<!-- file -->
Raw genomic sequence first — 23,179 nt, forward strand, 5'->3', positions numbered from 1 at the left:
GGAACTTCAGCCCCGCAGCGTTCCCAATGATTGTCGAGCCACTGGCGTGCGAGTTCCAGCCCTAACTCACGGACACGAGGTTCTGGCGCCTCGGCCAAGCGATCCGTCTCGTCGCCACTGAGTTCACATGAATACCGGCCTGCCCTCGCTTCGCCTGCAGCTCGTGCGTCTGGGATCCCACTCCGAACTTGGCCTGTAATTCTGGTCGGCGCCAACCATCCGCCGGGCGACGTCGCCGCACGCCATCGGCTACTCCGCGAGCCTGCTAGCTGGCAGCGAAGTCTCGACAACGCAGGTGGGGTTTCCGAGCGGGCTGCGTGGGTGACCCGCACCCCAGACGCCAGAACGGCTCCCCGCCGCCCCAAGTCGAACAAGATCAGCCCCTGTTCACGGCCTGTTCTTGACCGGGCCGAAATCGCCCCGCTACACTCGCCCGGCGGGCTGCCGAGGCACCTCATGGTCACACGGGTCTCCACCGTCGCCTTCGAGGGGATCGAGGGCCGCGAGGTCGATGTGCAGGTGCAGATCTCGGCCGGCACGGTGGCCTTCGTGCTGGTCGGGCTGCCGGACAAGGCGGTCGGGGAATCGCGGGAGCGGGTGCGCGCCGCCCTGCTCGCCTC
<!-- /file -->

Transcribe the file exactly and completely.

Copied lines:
Raw genomic sequence first — 23,179 nt, forward strand, 5'->3', positions numbered from 1 at the left:
GGAACTTCAGCCCCGCAGCGTTCCCAATGATTGTCGAGCCACTGGCGTGCGAGTTCCAGCCCTAACTCACGGACACGAGGTTCTGGCGCCTCGGCCAAGCGATCCGTCTCGTCGCCACTGAGTTCACATGAATACCGGCCTGCCCTCGCTTCGCCTGCAGCTCGTGCGTCTGGGATCCCACTCCGAACTTGGCCTGTAATTCTGGTCGGCGCCAACCATCCGCCGGGCGACGTCGCCGCACGCCATCGGCTACTCCGCGAGCCTGCTAGCTGGCAGCGAAGTCTCGACAACGCAGGTGGGGTTTCCGAGCGGGCTGCGTGGGTGACCCGCACCCCAGACGCCAGAACGGCTCCCCGCCGCCCCAAGTCGAACAAGATCAGCCCCTGTTCACGGCCTGTTCTTGACCGGGCCGAAATCGCCCCGCTACACTCGCCCGGCGGGCTGCCGAGGCACCTCATGGTCACACGGGTCTCCACCGTCGCCTTCGAGGGGATCGAGGGCCGCGAGGTCGATGTGCAGGTGCAGATCTCGGCCGGCACGGTGGCCTTCGTGCTGGTCGGGCTGCCGGACAAGGCGGTCGGGGAATCGCGGGAGCGGGTGCGCGCCGCCCTGCTCGCCTC